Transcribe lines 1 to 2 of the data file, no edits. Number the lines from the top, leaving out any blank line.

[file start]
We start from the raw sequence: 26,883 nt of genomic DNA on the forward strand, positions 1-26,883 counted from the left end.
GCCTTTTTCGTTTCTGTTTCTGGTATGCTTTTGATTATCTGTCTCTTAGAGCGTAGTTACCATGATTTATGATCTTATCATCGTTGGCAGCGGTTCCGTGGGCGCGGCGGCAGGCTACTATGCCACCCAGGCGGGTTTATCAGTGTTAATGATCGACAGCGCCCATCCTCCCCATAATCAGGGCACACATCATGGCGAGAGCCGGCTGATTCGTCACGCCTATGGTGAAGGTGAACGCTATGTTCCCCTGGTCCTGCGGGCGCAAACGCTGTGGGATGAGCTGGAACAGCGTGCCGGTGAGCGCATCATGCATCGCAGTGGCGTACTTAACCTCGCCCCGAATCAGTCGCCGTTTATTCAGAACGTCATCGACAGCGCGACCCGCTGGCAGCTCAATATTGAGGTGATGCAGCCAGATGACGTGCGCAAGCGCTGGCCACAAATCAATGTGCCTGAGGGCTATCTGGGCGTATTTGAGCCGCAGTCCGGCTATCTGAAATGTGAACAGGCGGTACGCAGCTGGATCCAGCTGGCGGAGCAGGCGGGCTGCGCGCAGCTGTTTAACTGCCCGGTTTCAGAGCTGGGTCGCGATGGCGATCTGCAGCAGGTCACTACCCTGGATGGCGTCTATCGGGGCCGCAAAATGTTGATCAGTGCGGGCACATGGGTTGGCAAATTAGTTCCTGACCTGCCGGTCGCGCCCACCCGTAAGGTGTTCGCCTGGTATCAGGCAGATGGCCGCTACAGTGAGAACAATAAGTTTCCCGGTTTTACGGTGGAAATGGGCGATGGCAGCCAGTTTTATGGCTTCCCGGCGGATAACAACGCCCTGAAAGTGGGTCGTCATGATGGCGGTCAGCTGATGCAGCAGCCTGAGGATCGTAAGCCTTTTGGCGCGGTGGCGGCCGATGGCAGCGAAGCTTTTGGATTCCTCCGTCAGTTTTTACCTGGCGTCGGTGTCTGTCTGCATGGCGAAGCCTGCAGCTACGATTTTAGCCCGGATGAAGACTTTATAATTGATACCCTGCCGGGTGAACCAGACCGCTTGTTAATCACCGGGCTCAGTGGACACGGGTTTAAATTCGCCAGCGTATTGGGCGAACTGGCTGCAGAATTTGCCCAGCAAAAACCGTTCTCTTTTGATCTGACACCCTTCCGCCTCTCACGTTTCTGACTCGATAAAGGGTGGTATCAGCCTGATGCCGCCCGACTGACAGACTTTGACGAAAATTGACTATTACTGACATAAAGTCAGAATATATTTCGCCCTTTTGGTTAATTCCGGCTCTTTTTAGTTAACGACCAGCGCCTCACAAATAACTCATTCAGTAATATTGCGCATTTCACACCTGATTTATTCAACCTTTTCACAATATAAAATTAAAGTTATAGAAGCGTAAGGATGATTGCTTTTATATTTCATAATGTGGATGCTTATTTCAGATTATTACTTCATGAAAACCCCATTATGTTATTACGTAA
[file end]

We start from the raw sequence: 26,883 nt of genomic DNA on the forward strand, positions 1-26,883 counted from the left end.
GCCTTTTTCGTTTCTGTTTCTGGTATGCTTTTGATTATCTGTCTCTTAGAGCGTAGTTACCATGATTTATGATCTTATCATCGTTGGCAGCGGTTCCGTGGGCGCGGCGGCAGGCTACTATGCCACCCAGGCGGGTTTATCAGTGTTAATGATCGACAGCGCCCATCCTCCCCATAATCAGGGCACACATCATGGCGAGAGCCGGCTGATTCGTCACGCCTATGGTGAAGGTGAACGCTATGTTCCCCTGGTCCTGCGGGCGCAAACGCTGTGGGATGAGCTGGAACAGCGTGCCGGTGAGCGCATCATGCATCGCAGTGGCGTACTTAACCTCGCCCCGAATCAGTCGCCGTTTATTCAGAACGTCATCGACAGCGCGACCCGCTGGCAGCTCAATATTGAGGTGATGCAGCCAGATGACGTGCGCAAGCGCTGGCCACAAATCAATGTGCCTGAGGGCTATCTGGGCGTATTTGAGCCGCAGTCCGGCTATCTGAAATGTGAACAGGCGGTACGCAGCTGGATCCAGCTGGCGGAGCAGGCGGGCTGCGCGCAGCTGTTTAACTGCCCGGTTTCAGAGCTGGGTCGCGATGGCGATCTGCAGCAGGTCACTACCCTGGATGGCGTCTATCGGGGCCGCAAAATGTTGATCAGTGCGGGCACATGGGTTGGCAAATTAGTTCCTGACCTGCCGGTCGCGCCCACCCGTAAGGTGTTCGCCTGGTATCAGGCAGATGGCCGCTACAGTGAGAACAATAAGTTTCCCGGTTTTACGGTGGAAATGGGCGATGGCAGCCAGTTTTATGGCTTCCCGGCGGATAACAACGCCCTGAAAGTGGGTCGTCATGATGGCGGTCAGCTGATGCAGCAGCCTGAGGATCGTAAGCCTTTTGGCGCGGTGGCGGCCGATGGCAGCGAAGCTTTTGGATTCCTCCGTCAGTTTTTACCTGGCGTCGGTGTCTGTCTGCATGGCGAAGCCTGCAGCTACGATTTTAGCCCGGATGAAGACTTTATAATTGATACCCTGCCGGGTGAACCAGACCGCTTGTTAATCACCGGGCTCAGTGGACACGGGTTTAAATTCGCCAGCGTATTGGGCGAACTGGCTGCAGAATTTGCCCAGCAAAAACCGTTCTCTTTTGATCTGACACCCTTCCGCCTCTCACGTTTCTGACTCGATAAAGGGTGGTATCAGCCTGATGCCGCCCGACTGACAGACTTTGACGAAAATTGACTATTACTGACATAAAGTCAGAATATATTTCGCCCTTTTGGTTAATTCCGGCTCTTTTTAGTTAACGACCAGCGCCTCACAAATAACTCATTCAGTAATATTGCGCATTTCACACCTGATTTATTCAACCTTTTCACAATATAAAATTAAAGTTATAGAAGCGTAAGGATGATTGCTTTTATATTTCATAATGTGGATGCTTATTTCAGATTATTACTTCATGAAAACCCCATTATGTTATTACGTAA